Stories can build us. Stories can also break us. No stories are as strong as the ones we tell ourselves. Coming in second are the ones we heard from our guardians growing up: a mother who said you’ll never cook well, a teacher who said you were dumb, a father who just didn’t care….
I have found that we can change the stories we tell ourselves. We can arise like the mythical lion and tell the story of how the hunter wet his pants the first time he heard us roar. We can reclaim the narratives and tell stories that build us up and challenge us to be better and do better.
One of the stories that limited me growing up was the family tale of my carelessness. My mother said it, my father said it. Everyone believed it. Truth be told, I did misplace my fair share of items, but that was something I did, not who I was.
I began to take better care of my things as I grew up but the story wouldn’t change. It got to the point where each time I asked for anything, my Mom or Dad would say, “Here, I know you’ll loose it.”
I would take the said item and guard it with my life. But alas, the story would come to pass and soon the item would vanish into thin air. This kept happening, then one day I had enough.
I asked for a ring boiler and my Mom said the usual words, “Here, I know you’ll loose it.”
I replied,”No Mom, I won’t loose it. I will take good care of it and use it for as long as I want to.”
I had that ring boiler for six years.
Another story that tied me in knots as a writer was the story of rejection. Every one gets rejected, the story said. You will have to get used to getting rejected over and over again. Hey, look, Marlon James, the Man Booker 2015 Prize Winner, his first novel got rejected 78 times, by 78 publishers before it finally got a home.
So-and-So (insert name of big shot) got rejected 66 times.
The more I listened to the rejection story, the more my belly turned to stone. The thing is, I can’t stand rejection. It is bad enough that writing doesn’t pay much and is so darned hard to do, but the least I want at the end of the day is a little applause.
I want a clap on the back and a handshake. I can stomach some nicely worded affirmation padded constructive critique, but to think of someone thrashing my hard work is unthinkable.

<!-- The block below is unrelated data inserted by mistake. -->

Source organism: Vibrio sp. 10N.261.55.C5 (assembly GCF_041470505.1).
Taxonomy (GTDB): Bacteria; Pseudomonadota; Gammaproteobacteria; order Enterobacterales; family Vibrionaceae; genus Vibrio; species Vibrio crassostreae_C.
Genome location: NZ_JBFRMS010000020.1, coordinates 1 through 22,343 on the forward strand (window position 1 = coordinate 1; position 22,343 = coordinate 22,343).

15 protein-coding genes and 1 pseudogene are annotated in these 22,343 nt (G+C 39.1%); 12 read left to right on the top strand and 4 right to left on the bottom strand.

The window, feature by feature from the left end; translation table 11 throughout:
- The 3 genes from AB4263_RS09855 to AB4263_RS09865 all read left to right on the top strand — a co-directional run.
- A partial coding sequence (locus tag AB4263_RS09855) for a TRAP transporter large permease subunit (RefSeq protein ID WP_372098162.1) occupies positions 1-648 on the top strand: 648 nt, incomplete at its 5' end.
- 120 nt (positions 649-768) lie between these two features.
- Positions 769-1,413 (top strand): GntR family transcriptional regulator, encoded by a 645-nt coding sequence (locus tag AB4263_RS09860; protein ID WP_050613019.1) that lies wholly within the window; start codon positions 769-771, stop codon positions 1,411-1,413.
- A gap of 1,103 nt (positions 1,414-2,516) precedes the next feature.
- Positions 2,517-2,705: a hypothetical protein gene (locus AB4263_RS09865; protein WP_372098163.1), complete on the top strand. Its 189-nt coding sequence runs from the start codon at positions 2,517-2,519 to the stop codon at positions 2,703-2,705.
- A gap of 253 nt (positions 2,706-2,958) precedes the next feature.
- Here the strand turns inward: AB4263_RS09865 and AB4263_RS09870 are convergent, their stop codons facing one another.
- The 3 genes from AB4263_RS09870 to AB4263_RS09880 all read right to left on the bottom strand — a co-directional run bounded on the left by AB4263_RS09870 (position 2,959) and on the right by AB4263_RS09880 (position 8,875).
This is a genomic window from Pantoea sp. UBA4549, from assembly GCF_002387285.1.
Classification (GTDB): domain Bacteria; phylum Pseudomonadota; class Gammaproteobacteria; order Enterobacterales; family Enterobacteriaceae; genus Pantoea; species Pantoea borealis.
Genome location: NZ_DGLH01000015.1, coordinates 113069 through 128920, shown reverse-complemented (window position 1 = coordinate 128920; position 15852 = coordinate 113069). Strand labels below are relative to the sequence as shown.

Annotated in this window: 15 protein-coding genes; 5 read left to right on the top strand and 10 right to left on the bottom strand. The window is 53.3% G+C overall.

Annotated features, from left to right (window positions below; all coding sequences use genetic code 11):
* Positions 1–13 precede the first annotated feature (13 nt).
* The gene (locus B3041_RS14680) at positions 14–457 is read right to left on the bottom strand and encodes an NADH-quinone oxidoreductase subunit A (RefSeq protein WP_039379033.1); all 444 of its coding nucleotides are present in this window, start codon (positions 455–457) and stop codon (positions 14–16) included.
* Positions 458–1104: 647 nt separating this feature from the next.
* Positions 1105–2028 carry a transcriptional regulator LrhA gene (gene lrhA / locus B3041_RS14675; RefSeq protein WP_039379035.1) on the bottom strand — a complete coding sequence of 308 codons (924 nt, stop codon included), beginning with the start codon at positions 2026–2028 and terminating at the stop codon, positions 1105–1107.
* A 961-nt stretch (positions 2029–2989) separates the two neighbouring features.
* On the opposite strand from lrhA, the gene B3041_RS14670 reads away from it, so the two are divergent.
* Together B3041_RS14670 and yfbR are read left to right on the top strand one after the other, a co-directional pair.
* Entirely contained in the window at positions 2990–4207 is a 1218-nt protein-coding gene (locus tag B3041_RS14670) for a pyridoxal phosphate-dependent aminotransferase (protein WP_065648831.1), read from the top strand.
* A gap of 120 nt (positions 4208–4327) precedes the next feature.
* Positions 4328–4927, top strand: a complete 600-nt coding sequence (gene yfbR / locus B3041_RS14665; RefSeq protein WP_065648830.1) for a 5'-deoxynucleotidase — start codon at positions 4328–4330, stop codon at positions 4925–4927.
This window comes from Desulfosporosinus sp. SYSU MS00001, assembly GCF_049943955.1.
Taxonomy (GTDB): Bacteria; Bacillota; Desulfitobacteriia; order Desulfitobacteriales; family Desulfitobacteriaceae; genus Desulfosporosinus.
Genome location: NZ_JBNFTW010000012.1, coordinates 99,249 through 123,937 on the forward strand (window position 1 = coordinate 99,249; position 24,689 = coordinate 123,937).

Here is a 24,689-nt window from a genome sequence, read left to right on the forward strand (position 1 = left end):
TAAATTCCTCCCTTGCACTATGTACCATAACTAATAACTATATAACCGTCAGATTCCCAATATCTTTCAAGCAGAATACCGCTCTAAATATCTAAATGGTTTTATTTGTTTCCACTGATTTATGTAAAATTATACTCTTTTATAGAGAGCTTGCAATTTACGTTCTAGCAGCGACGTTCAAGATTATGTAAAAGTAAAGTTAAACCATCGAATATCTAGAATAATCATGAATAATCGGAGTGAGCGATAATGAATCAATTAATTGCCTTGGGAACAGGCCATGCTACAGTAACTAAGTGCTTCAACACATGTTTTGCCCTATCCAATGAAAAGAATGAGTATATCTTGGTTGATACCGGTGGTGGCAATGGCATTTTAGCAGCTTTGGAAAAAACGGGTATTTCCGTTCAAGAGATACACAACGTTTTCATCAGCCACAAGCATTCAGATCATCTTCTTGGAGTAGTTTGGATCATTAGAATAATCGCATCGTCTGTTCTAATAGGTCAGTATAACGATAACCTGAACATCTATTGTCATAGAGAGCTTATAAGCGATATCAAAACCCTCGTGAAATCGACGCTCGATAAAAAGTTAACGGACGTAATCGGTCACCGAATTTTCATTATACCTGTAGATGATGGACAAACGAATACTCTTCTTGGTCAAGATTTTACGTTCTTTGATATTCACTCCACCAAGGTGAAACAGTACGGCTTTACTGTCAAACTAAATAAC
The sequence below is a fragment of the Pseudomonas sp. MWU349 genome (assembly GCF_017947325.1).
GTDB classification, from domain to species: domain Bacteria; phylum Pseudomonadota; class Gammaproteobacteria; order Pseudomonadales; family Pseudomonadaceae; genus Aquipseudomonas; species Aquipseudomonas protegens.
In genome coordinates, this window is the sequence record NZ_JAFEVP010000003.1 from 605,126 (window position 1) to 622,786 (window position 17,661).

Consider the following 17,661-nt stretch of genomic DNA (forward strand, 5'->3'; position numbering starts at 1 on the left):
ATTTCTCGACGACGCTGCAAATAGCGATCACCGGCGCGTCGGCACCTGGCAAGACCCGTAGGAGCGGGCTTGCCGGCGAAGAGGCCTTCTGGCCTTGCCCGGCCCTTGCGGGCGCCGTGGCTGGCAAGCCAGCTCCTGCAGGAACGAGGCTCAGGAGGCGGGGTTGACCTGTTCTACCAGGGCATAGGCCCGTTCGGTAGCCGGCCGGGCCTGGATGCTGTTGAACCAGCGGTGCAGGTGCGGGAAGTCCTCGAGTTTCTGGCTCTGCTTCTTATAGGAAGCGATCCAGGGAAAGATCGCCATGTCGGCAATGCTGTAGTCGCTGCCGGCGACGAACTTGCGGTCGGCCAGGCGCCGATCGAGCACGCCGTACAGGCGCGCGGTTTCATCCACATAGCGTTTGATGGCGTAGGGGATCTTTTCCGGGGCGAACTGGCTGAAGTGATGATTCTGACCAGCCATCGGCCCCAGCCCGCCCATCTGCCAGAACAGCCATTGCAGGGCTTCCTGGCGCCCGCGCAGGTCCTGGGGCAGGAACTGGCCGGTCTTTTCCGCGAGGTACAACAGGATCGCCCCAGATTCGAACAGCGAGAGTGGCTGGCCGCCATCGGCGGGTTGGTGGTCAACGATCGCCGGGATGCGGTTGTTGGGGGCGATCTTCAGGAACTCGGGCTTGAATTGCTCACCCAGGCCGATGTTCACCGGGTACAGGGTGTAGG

So for months, I didn’t submit anything. I self published on my blog. I got pieces accepted through recommendations. I stayed away from the rejection story and it stayed way from me.
Until I realized it wasn’t helping my writing.
Like it or not, writing is a highly subjective business. If you don’t “put your self out there,” you’ll miss many opportunities to be seen. You have to risk the fire to get the gold.
But how do you do that without being rejected?
You change the story. This is the story I tell myself now:
Rejection in writing doesn’t exist.
There could be a match, meaning, well written story meets right publisher/audience at right time. Or a non-match, meaning either the story isn’t well written or the audience/publisher is wrong or the timing is wrong or all three.
Writing a good story is my duty, but the rest is out of my hands.
It is like donating blood. You don’t weep and wail if a patient’s blood type doesn’t match yours. You are the donor, they need you, they are the ones to wail. You just keep giving and some patient somewhere, thanks God above, and lives another day because you did.
So I am going to start working on my stories, polishing them and making them the best they can be. Then I will send them out knowing they are can’t be rejected, they are already accepted; by me and by many other people. All they need is a place to call home. I won’t worry about those non-matches, I won’t wail if it is something out of my hands. I will just keep going because to someone out there, they’ll be the sun and the sea.
Those are some of the stories that limited me and how I changed them. How about you? What stories do/did you need to change?
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